sectional animosities, and enconrage dis
sensions and strife, until the country is
subjected to that terrible scourge of socie
ty, civil war. Had not the bad counsels
of bad and violent men, North and South,
heen listened to by a too confiding people,
our sectional differences would long since
have had a happy solution. We only con
cur with a Republican writer when we say
we have had no diOculgies that might not
have been peacefully adjusted."
As the opinions of the citizen have so
much to do with the policy of the Govern
meat and the prosperity of the country, it
is all important that they should not only
be we'll matured, but freely expressed. All
attempts to abridge the freedom of speech
aad of the press are therefore inimical to
.the beet interestsof the country andshould
be stoutly resisted by every patriot and
friend of rational and constitutional lib
erty. Let no menaces frighten you, fel
low-Democrats, or deter you from the dis
c./are of your WOOLY DUTY TO THY COUN
TRY. Remether that odious epithets are
the arguments of **la and knaves, and
arelmiy employed in the hope of driving
you into rash acts or arraying you against
.the. Government. The Opposition are des
perate, and are resorting to .desperate
means to save themselves and their party
from the retributions of the tuture. Give
no heed to their threats, treat their taunts
and harsh names and harsher expressions as
eao=ir of partizan bigotry and malice,
right en in thepatk of duty. A better
and brighter day is coming for you and
your country and party% " nave faith,
and 'struggle on."
Several robes on the Emancipation pro
yFene hi flasyses, within the last few days,
iiifente their defeat in the Howe by a
amiority *femme ten or twelve Yates. The
President is ilowlessmed as laboring to the
policy hitherto pernand on the soohject of
Slavery, soli it is amid will resist attreme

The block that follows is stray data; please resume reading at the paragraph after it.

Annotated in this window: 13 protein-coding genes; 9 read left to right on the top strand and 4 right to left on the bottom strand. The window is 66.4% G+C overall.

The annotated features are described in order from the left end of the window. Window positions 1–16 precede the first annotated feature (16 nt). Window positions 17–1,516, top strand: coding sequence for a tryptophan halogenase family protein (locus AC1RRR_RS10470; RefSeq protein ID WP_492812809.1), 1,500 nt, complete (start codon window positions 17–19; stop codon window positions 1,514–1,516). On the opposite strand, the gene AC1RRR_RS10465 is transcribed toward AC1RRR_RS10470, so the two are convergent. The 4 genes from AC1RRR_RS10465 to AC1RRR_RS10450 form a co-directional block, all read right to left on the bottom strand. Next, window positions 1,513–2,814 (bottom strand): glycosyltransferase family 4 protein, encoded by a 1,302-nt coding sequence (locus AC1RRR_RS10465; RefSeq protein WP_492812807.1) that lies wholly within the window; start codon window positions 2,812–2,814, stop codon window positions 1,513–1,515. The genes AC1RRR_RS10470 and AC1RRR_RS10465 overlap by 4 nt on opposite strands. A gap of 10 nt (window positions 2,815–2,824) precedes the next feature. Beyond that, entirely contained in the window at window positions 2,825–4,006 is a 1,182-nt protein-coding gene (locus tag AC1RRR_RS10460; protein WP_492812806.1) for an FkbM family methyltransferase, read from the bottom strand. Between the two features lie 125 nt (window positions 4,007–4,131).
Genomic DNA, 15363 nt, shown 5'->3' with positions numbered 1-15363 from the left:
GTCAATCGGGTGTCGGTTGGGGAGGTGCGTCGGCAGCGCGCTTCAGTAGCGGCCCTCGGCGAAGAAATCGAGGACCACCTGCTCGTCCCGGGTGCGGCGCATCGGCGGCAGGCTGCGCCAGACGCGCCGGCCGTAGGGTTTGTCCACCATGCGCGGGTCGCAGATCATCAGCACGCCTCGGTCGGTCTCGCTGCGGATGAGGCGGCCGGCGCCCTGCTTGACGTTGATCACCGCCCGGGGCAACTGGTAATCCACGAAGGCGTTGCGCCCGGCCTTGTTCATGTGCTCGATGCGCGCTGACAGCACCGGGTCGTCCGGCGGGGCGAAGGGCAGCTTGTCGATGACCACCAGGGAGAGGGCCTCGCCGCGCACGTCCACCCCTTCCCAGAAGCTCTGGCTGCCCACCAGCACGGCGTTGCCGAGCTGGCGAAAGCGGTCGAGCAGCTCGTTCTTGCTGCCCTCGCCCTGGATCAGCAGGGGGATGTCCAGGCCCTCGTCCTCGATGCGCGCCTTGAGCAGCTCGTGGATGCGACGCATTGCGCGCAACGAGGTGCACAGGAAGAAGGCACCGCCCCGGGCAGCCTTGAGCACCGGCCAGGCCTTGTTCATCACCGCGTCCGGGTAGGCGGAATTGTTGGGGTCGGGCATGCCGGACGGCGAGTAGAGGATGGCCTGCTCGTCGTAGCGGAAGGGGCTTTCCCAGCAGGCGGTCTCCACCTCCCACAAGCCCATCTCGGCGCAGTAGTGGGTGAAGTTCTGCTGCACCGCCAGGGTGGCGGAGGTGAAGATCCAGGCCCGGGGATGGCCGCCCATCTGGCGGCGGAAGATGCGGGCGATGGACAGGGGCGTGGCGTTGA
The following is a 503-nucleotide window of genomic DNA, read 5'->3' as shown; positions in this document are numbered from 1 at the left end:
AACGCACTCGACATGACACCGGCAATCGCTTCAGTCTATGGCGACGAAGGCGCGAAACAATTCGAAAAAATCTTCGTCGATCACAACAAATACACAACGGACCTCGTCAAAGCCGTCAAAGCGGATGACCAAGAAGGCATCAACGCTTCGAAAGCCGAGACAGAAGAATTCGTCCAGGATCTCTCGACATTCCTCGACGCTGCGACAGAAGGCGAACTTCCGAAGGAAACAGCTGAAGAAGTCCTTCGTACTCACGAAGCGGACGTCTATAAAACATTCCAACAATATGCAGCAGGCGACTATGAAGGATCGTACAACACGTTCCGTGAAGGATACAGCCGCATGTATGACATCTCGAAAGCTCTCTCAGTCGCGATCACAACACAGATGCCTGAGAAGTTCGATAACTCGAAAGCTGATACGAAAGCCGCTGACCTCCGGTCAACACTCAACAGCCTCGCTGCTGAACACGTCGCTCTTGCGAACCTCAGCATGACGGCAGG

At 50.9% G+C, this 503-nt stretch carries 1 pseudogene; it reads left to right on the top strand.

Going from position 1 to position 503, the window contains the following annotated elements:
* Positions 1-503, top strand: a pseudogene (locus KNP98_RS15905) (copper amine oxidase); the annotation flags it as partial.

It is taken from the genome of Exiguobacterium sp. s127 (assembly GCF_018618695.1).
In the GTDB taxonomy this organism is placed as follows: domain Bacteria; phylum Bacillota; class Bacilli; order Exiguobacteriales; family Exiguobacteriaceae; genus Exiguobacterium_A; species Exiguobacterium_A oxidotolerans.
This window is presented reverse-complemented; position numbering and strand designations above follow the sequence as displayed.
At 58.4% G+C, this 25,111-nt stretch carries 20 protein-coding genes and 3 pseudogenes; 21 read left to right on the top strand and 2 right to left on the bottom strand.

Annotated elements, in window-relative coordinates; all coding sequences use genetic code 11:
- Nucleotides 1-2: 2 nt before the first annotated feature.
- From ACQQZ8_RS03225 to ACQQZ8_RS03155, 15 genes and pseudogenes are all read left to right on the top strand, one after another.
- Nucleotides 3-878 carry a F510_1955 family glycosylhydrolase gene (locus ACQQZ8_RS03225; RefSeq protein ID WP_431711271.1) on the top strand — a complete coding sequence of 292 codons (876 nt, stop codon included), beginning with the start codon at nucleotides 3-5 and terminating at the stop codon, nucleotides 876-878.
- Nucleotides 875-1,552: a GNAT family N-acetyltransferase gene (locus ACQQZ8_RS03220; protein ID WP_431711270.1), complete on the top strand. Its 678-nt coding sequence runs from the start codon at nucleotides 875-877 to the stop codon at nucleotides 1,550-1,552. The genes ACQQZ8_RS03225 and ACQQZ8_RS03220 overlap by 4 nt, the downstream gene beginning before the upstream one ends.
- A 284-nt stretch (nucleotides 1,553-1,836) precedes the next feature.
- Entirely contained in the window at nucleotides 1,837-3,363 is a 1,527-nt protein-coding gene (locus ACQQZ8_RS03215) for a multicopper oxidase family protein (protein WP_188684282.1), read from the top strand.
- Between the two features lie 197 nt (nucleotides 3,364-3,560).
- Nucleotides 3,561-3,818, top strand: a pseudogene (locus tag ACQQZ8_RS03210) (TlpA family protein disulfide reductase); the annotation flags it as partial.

The Democratic' Meeting, held at the
Court House on Tuesday Evening last, was
not only largely attended, but was one of
.the most pleasant and harmonious politi
cal assemblages we have witnessed for
years. The speeches of Messrs. Puitmell
and MILLER were forcible, eloquent and pa
triotic, and met the hearty approval of the
audience. The Resolutions bear upon every
topic of public interest at present, and we
are happy to say embody the opinions we
have, from time to time, expressed upon
the subject-matters of which they treat.—
Confining the war to the objects set forth
in the Crittenden Resolutions at the Extra
Session of Congress. the Democratic party
are almost a unit in its favor, and will
accord Mr. Liscomes Administration an
honest and cordial support in every con
stitutional effort to crush out the Rebel
lion and vindicate the majority of the laws.
THE UNION MUST BE PRESERVED, regard
less of the sacrifices its perpetuation may
impose. Its value is incalculable, and we
would be recreant to the duty we owe to
ourselves and posterity if we failed to de
fend, and preserve, and transmit the herit
age we have received, as a sacred deposit,
from the men of the Revolution.
HON. H. P. FLENNIKEN.
This distinguished Democrat is at pres
ent on a visit to his relatives in this place,